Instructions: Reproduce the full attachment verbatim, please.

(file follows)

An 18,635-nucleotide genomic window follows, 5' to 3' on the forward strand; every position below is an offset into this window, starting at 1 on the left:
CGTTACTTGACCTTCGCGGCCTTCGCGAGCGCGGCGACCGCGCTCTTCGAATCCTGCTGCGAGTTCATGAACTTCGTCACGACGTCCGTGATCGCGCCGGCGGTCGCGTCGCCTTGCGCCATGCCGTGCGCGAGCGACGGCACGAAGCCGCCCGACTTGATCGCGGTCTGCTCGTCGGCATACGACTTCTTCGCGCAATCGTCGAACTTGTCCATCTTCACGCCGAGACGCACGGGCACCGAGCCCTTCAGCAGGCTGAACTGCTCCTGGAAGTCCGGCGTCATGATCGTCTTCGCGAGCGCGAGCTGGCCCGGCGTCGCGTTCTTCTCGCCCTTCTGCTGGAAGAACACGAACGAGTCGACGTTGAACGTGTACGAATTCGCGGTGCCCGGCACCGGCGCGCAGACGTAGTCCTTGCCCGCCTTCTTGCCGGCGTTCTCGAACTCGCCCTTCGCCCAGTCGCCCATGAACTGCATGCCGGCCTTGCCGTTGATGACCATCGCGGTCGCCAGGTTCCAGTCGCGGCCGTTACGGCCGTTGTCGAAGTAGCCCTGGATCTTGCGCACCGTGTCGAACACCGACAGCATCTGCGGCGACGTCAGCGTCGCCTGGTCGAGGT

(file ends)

An 18,635-nucleotide genomic window follows, 5' to 3' on the forward strand; every position below is an offset into this window, starting at 1 on the left:
CGTTACTTGACCTTCGCGGCCTTCGCGAGCGCGGCGACCGCGCTCTTCGAATCCTGCTGCGAGTTCATGAACTTCGTCACGACGTCCGTGATCGCGCCGGCGGTCGCGTCGCCTTGCGCCATGCCGTGCGCGAGCGACGGCACGAAGCCGCCCGACTTGATCGCGGTCTGCTCGTCGGCATACGACTTCTTCGCGCAATCGTCGAACTTGTCCATCTTCACGCCGAGACGCACGGGCACCGAGCCCTTCAGCAGGCTGAACTGCTCCTGGAAGTCCGGCGTCATGATCGTCTTCGCGAGCGCGAGCTGGCCCGGCGTCGCGTTCTTCTCGCCCTTCTGCTGGAAGAACACGAACGAGTCGACGTTGAACGTGTACGAATTCGCGGTGCCCGGCACCGGCGCGCAGACGTAGTCCTTGCCCGCCTTCTTGCCGGCGTTCTCGAACTCGCCCTTCGCCCAGTCGCCCATGAACTGCATGCCGGCCTTGCCGTTGATGACCATCGCGGTCGCCAGGTTCCAGTCGCGGCCGTTACGGCCGTTGTCGAAGTAGCCCTGGATCTTGCGCACCGTGTCGAACACCGACAGCATCTGCGGCGACGTCAGCGTCGCCTGGTCGAGGT